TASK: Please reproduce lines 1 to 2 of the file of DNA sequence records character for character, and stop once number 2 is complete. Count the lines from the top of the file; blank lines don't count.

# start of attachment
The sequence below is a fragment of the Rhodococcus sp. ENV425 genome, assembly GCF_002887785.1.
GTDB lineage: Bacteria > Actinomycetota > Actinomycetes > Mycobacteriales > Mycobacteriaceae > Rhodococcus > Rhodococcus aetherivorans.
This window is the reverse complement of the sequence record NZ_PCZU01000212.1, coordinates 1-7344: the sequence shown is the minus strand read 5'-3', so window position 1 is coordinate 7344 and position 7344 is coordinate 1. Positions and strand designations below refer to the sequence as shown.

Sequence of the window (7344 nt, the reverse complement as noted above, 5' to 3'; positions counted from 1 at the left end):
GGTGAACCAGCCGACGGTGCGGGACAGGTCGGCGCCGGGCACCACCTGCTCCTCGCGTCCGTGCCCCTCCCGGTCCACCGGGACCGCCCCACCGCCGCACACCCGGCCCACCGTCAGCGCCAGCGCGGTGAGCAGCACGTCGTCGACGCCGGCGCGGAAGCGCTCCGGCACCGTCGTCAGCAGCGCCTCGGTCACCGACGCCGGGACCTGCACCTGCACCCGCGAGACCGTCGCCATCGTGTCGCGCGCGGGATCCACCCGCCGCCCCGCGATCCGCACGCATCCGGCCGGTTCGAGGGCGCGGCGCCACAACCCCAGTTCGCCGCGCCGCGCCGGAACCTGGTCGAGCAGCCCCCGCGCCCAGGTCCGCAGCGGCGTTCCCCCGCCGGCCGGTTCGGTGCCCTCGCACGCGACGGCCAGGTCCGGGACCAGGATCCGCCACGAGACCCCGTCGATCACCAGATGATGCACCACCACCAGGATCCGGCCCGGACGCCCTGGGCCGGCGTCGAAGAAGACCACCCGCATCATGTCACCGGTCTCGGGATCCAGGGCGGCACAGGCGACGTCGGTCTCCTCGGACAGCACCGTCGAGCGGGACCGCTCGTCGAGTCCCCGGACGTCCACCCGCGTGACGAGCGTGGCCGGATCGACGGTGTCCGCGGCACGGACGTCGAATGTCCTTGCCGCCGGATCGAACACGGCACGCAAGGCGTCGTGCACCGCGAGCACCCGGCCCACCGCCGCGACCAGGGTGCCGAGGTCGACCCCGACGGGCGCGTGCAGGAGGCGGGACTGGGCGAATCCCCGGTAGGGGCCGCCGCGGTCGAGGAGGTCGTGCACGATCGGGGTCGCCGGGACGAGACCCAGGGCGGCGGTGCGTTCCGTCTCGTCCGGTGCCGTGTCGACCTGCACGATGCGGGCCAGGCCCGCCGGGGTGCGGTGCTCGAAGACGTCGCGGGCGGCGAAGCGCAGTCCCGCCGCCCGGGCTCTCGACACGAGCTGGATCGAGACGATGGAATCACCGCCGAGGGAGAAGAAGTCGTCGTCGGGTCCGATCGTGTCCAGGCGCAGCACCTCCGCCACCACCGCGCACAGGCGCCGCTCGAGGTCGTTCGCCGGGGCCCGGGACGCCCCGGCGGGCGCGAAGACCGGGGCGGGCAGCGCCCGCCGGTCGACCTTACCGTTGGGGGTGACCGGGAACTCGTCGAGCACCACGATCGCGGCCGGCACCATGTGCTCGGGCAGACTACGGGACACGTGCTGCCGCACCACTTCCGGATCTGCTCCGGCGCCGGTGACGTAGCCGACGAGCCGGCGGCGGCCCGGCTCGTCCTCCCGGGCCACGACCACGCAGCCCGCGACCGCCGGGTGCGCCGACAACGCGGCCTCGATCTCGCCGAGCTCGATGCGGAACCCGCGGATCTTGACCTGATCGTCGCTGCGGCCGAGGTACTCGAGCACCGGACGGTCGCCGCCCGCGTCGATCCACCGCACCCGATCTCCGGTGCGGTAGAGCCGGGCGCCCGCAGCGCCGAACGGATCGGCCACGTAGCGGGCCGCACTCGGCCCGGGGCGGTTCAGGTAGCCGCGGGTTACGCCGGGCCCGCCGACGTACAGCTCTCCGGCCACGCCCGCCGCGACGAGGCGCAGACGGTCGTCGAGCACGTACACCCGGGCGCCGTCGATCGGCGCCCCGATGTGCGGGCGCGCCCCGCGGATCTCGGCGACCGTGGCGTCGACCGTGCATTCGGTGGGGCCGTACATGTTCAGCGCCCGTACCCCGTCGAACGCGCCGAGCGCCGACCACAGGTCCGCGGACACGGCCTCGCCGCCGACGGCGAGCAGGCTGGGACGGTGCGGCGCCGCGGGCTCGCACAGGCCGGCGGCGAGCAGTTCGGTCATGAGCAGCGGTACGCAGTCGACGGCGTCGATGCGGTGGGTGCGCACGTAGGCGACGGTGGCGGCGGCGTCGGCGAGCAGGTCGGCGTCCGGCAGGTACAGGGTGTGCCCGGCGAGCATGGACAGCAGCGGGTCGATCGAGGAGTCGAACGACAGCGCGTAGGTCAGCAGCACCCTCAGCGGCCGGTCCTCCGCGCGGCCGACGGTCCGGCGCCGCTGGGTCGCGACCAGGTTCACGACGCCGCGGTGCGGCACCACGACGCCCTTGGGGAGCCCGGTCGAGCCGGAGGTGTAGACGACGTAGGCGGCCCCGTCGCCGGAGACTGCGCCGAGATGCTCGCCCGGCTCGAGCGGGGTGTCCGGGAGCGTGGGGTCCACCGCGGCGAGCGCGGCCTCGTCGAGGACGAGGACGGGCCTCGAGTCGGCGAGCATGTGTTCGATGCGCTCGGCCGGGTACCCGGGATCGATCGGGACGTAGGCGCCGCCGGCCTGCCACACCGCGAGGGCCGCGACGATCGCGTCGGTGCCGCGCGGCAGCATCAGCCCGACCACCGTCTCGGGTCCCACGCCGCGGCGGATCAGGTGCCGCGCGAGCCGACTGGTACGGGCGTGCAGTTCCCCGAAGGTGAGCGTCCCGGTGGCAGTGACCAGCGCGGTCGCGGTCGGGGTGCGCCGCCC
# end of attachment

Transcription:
The sequence below is a fragment of the Rhodococcus sp. ENV425 genome, assembly GCF_002887785.1.
GTDB lineage: Bacteria > Actinomycetota > Actinomycetes > Mycobacteriales > Mycobacteriaceae > Rhodococcus > Rhodococcus aetherivorans.